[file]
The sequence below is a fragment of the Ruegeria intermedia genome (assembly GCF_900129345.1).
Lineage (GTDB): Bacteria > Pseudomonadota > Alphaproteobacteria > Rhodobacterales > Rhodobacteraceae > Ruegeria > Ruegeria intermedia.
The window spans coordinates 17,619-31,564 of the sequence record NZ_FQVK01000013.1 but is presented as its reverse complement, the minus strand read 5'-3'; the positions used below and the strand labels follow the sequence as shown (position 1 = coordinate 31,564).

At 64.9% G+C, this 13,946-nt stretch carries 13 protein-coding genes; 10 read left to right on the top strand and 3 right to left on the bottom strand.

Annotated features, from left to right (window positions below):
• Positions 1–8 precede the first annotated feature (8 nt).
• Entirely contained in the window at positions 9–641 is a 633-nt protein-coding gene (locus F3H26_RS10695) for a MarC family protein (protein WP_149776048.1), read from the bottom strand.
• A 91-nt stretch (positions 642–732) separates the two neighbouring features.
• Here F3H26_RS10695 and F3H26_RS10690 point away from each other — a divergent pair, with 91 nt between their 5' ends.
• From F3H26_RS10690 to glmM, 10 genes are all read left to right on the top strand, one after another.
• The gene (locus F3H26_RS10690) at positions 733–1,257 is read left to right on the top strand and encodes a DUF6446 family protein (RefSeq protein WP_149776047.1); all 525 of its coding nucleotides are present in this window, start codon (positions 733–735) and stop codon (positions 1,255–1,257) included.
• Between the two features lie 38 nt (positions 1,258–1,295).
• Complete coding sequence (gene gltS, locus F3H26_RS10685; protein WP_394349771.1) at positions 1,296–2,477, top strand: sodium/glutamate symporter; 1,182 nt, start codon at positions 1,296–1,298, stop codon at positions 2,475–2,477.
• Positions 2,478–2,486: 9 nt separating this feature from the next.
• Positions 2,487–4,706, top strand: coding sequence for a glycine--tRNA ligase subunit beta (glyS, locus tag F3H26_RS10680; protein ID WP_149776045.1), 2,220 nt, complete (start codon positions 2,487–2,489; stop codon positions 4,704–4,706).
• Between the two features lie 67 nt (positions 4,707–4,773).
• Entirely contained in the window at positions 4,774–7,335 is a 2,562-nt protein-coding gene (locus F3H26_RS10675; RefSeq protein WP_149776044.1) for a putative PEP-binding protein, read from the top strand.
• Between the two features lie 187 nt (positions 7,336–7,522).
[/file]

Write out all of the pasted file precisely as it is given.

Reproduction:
The sequence below is a fragment of the Ruegeria intermedia genome (assembly GCF_900129345.1).
Lineage (GTDB): Bacteria > Pseudomonadota > Alphaproteobacteria > Rhodobacterales > Rhodobacteraceae > Ruegeria > Ruegeria intermedia.
The window spans coordinates 17,619-31,564 of the sequence record NZ_FQVK01000013.1 but is presented as its reverse complement, the minus strand read 5'-3'; the positions used below and the strand labels follow the sequence as shown (position 1 = coordinate 31,564).

At 64.9% G+C, this 13,946-nt stretch carries 13 protein-coding genes; 10 read left to right on the top strand and 3 right to left on the bottom strand.

Annotated features, from left to right (window positions below):
• Positions 1–8 precede the first annotated feature (8 nt).
• Entirely contained in the window at positions 9–641 is a 633-nt protein-coding gene (locus F3H26_RS10695) for a MarC family protein (protein WP_149776048.1), read from the bottom strand.
• A 91-nt stretch (positions 642–732) separates the two neighbouring features.
• Here F3H26_RS10695 and F3H26_RS10690 point away from each other — a divergent pair, with 91 nt between their 5' ends.
• From F3H26_RS10690 to glmM, 10 genes are all read left to right on the top strand, one after another.
• The gene (locus F3H26_RS10690) at positions 733–1,257 is read left to right on the top strand and encodes a DUF6446 family protein (RefSeq protein WP_149776047.1); all 525 of its coding nucleotides are present in this window, start codon (positions 733–735) and stop codon (positions 1,255–1,257) included.
• Between the two features lie 38 nt (positions 1,258–1,295).
• Complete coding sequence (gene gltS, locus F3H26_RS10685; protein WP_394349771.1) at positions 1,296–2,477, top strand: sodium/glutamate symporter; 1,182 nt, start codon at positions 1,296–1,298, stop codon at positions 2,475–2,477.
• Positions 2,478–2,486: 9 nt separating this feature from the next.
• Positions 2,487–4,706, top strand: coding sequence for a glycine--tRNA ligase subunit beta (glyS, locus tag F3H26_RS10680; protein ID WP_149776045.1), 2,220 nt, complete (start codon positions 2,487–2,489; stop codon positions 4,704–4,706).
• Between the two features lie 67 nt (positions 4,707–4,773).
• Entirely contained in the window at positions 4,774–7,335 is a 2,562-nt protein-coding gene (locus F3H26_RS10675; RefSeq protein WP_149776044.1) for a putative PEP-binding protein, read from the top strand.
• Between the two features lie 187 nt (positions 7,336–7,522).